For members


Why the tabac is essential to life in France – even if you don’t smoke

A cornerstone of the French culture, the tabac has long been a place for more than just cigarette shopping. Paying bills, fines and even taxes are just some of the services that tobacconists offer.

Why the tabac is essential to life in France - even if you don't smoke
Photo: AFP

France’s tabac (tobacco shops) have long been a place for more than just purchasing cigarettes. Their iconic red sign, found in any French city, town and village, is associated with a place for locals to socialise over a beer or a coffee, or watch the horse racing and have a bet.

With the numbers of smokers steadily falling in France, these non-tobacco related sides of the tabac have become even more important to tabac owners. 

“We are aware that we will sell less and less tobacco in the future. This.. goes hand in hand with our change of identity,” said Gérard Vidal, President of a tobacconists federation in the Occitanie region of southern France.

The government has therefore added new services to the list of errands that can be run in a tabac.

“More than a tobacco shop, tobacconists have become local utility traders,” Vidal told French daily La Dépêche.

So what exactly can you do in a tabac in France? 

Pay your bills

Since 2020, you can pay bills for school fees, cafeteria fees, crèche (nursery) or even the hospital.

This is however only possible IF the bill has a QR code AND says that it is payable auprès d’un buraliste(can be paid to a tobacconist).

If the bill ticks both boxes, you may pay it at the tobacconist whatever the amount if you pay by card. If you pay cash the limit is €300.

Before going you should however verify that your tobacconist offers the paiement de proximité service.

You may find your nearest tobacconist providing these services here (select your département and your commune and you get a list of the different tabacs and a map showing where they are situated).

Some French people like to visit their local tabac to have a beer and watch the TV. Photo: AFP

Pay your taxes

As with bills, this new addition was added in 2020, provided the tabac offer these services and the taxes you are paying are of an amount less than €300.

The taxes included in the system are:

  • taxe d’habitation or taxe foncière (property taxes)
  • income taxes with a QR code on the bill

Pay your fines

As with your bills and taxes, you can also pay fines in a tabac. Again, this is provided that the fine has a QR code and says that it is payable auprès d’un buraliste (can be paid to a tobacconist). It also requires that the tobacconist in question features on the list providing these services (see above).

Buy train tickets

In 2019 the national rail company SNCF made it possible to buy train tickets for the high speed TGV trains and regional TER trains in a tabac.

Buy stamps

For non-smokers, buying stamps is one of the most common reasons to frequent into a tabac. Ask for un timbre, s’il vous plaît (one stamp, please) and stick it on your letter or postcard. If you want a pack of stamps the thing to ask for is un carnet de timbres, s’il vous plaît.

Place a bet

If you like to gamble, the tabac is the place to go. Whether it is to bet on the next horse race via the PMU or get a lotto ticket, you will find it here.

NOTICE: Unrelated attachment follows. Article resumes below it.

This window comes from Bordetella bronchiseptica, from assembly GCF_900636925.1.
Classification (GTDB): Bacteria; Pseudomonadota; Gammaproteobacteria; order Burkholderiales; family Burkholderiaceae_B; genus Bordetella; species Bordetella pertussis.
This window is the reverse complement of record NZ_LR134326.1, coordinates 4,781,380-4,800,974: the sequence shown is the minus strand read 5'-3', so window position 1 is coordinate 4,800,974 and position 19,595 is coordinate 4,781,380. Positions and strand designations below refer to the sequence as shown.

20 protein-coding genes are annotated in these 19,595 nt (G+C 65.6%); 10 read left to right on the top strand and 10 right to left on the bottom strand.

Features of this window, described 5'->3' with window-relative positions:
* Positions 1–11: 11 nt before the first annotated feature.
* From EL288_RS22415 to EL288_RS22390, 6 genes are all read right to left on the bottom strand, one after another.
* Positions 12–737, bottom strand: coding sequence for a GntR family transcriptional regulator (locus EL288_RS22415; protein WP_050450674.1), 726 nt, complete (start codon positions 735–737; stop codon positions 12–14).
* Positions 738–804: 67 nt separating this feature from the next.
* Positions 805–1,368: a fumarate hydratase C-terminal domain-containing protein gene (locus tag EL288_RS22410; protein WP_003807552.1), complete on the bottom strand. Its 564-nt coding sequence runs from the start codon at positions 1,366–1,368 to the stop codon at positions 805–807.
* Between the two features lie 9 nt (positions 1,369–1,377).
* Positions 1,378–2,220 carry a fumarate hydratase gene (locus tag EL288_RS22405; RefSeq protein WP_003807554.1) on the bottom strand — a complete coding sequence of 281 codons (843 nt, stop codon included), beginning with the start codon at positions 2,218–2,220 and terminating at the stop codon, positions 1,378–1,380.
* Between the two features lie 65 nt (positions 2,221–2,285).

Get postcards

Many tabac sell postcards (and sometimes the cards are nicer than the ones sold in supermarkets and cheaper than those in tourist shops).

Buy more phone credit

If you need to top off your phone minutes you can pop by your nearest tabac to see if they sell phone credit (they usually do).

Make photocopies

A tabac is also a place to make photocopies – if they have one – and the price is usually just a few cents a page.

Get a souvenir

Some tobacconists sell local products and souvenirs, so if you’re on a trip in rural France and looking for something to bring back home, you could pop by the local tabac to see if they have anything interesting.


Finally, if you’re feeling like a snack, tobacconists sell candy bars – the carambar toffees are a classic here in France – and sometimes even patisséries like croissants and pain aux chocolats

Have a beer or a coffee

Not strictly part of the tabac service, but in many small towns there is a combined tabac/café/bar in the same building, so once you have conducted your business you can sit down and order a drink. 

Member comments

  1. The French Government has recently done its bit by severely reducing the amount of ciggies in Spain. It can be considered another unfriendly gesture to Spain.

  2. Who are you trying to kid? The TABAC is dead.
    Everything you mentioned had been replaced by an app.
    But the French still smoke more than any country in the world!

    1. Actually France at 34.6% is almost exactly in the middle of the 2021 world average of 33.3. Greece, Latvia and Bulgaria are at 38-39 %. Hungary, Austria, Sweden, Germany, Spain, Portugal are at 28-29%. Switzerland, US and Belgium at 25%. Italy, Netherlands and Ireland at 23%. Canada, Denmark and UK 18-19%. It’s still too high of course. As of 2018, 36% of french males and 33% of french females were smokers. Cost and social acceptance are the keys to reduction rates.

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For members


How the French government’s new 2024 budget will affect you

The French government presented its 2024 budget plan on Wednesday, aiming to reduce the public deficit while supporting households through the cost of living crisis. We analyse some of the announcements and how they could affect you.